Many are the plants with popular names that approach the woman from a male chauvinist viewpoint, such as maria-sem-vergonha [small-flowered touch-me-not, in Portuguese, ‘shameless-Maria’], beijo-de-puta [girlfriend kiss, in Portuguese, ‘whore’s kiss’] and peito-de-moça [habanero-type pepper, in Portuguese, ‘girl’s breast’]. But this also occurs in scientific nomenclature, in which there are many plants whose scientific names remind of Greek nymphs, beautiful semi-goddesses that never got old and provided everything to men and nature, and christen the gender of Nymphaeas that enchanted the painter Monet.
Black people are a target to many types of prejudice, expressed in popular names, but also in scientific ones. Plants which contain the word kaffir or cafrum in their names are highly offensive. Term derived from the Arabic to ‘unfaithful’, caffir became a generic synonym of black to the English European colonizers; and cafre, ‘merchandise’, in Portuguese, expanding the racist notion that identified black men and women as objects. The word is considered today in sub-Saharan African countries as an equivalent to the repudiated word ‘nigger’, that today is conventional as ‘N-word’, for the racial violence contained in it.
The prejudiced denominations are also revealed in the projection of white European culture in the form of plants, conjugated to offensive terms to the native peoples, which are defined as índios [‘Indians’, in Portuguese]. This is the manner Cristóvão Colombo, who believed having arrived in India, called the native inhabitants of the Americas. Many are the plants in English known as Indian + some element of white culture, such as Indian mocassin and Indian hemp. Invasive plants are called gypsy, an adjective related to cheating. The ethnic group is rom, sinti or caló.
In the case of jews, the antisemitism focuses on physical and cultural characteristics, such as religious men beards, and adheres to milenar myths, such as the crown of thorns of Jesus Christ and the evil legend of the ‘wandering jew’, that names the plant Tradescantia zebrina, and species of the same genre, in many languages. The legend circulates from the XIII century in Europe and is part of the oral narrative of the Holy Week. It portraits the penitence of a people that would have been cursed to wander the world restless, immortal, until the end of time. This legend was a key-part of Nazi propaganda, that has expanded it creating the image of the parasite jew, millionaire, agent of an international conspiracy to dominate the world.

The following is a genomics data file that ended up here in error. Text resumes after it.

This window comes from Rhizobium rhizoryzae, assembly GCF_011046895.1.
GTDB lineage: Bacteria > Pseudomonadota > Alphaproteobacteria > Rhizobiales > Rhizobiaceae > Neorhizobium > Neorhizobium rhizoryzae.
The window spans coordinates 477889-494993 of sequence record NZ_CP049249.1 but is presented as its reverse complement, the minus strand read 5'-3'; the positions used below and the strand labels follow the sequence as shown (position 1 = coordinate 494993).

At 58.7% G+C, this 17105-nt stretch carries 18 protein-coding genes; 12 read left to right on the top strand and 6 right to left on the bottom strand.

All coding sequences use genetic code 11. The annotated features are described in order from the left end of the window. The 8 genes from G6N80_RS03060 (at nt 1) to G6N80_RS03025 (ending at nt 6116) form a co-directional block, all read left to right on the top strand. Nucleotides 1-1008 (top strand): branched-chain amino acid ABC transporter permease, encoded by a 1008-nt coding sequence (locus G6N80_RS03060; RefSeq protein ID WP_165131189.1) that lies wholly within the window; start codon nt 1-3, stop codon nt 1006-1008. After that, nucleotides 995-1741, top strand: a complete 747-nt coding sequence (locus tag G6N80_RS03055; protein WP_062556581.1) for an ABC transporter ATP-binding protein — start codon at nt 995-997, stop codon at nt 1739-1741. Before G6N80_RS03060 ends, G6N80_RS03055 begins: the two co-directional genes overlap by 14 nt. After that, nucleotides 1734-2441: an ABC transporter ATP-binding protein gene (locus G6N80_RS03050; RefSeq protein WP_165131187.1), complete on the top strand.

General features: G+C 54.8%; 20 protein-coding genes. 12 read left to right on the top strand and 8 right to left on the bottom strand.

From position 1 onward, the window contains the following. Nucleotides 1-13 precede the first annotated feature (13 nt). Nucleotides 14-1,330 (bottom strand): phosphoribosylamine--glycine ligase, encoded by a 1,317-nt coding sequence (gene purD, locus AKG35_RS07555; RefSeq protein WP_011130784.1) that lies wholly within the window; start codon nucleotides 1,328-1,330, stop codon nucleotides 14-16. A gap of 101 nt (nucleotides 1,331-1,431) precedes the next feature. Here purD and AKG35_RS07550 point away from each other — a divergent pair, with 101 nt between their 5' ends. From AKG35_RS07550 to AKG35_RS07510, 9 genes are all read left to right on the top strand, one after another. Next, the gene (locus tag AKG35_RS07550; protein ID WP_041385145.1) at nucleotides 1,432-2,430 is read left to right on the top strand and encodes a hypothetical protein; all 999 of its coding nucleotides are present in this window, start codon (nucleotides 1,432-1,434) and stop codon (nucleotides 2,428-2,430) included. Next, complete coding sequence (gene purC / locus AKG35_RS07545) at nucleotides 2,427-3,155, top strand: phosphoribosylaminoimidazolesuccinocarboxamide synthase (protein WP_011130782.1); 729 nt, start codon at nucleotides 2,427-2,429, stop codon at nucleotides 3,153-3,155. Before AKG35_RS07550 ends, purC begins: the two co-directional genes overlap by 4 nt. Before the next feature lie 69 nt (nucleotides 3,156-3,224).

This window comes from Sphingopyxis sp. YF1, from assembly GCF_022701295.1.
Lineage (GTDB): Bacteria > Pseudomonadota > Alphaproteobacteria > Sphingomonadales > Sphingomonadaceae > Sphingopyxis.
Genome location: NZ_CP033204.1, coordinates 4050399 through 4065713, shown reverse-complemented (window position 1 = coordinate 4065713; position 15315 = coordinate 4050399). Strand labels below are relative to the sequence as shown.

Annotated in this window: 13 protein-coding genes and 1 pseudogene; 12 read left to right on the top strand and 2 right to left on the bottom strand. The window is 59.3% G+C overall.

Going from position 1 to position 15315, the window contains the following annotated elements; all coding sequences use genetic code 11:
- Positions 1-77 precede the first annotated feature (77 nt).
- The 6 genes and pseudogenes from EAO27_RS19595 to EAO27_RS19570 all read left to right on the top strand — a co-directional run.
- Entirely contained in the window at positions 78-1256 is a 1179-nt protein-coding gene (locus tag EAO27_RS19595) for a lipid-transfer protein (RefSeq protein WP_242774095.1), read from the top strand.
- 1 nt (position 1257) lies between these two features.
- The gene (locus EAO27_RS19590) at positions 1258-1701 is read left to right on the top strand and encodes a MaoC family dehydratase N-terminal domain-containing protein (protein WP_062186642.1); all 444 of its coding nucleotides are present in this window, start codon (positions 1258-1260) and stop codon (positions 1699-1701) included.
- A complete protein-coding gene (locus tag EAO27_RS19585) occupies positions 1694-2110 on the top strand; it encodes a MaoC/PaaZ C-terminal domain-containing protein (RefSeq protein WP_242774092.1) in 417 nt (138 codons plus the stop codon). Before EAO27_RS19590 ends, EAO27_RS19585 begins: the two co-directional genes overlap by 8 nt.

“Dissected, compartmentalized and ranked in European botanical gardens, the universe of plants is converted to an allegedly neutral space, in which patriarcal, racial and religious prejudices are projected”
GL: Could you tell us a little about the process of constructing the Jardim da resiliência [‘Garden of resilience’]? How much time did it last? How was the interaction between the research teams with the museum’s staff?
GB: The Garden of resilience was of the first ideas of the project. Since the beginning I wanted to present these plants, so common in our everyday life and whose violence has been neutralized by the assimilation of the patriarcal mentality underlying colonialism. How many feminists have a Swiss cheese plant [in Portuguese, ‘costela-de-adão’, literally ‘Adam’s rib’] next to their couch without realizing the degree of misogyny implicated, assuming this name as “natural”? The Garden is the place where the exhibition creates a mirror to look within ourselves. The idea has grown with the work made with the staff of Museu Judaico de São Paulo. I have dialogued the whole time with the curator Ilana Feldman, the project’s coordinator, Mariana Lorenzi, and the director Felipe Arruda. It was a laboratorial work that throughout 6 months of production, we discussed all steps. The expography by Helena Cavalheiro, the design by Maria Cau Levy, the lighting by Fernanda Carvalho were integral part of the creation of the work. The invited artist Bruno Araújo has been with me since the beginning of the research, about a year and a half ago, and with him I’ve rooted the ideas. Not less important were the long conversations with Ricardo Van Steen, that painted the watercolors present in the exhibition I, and with Gabriel Francisco Lemos, that composed the sound landscape.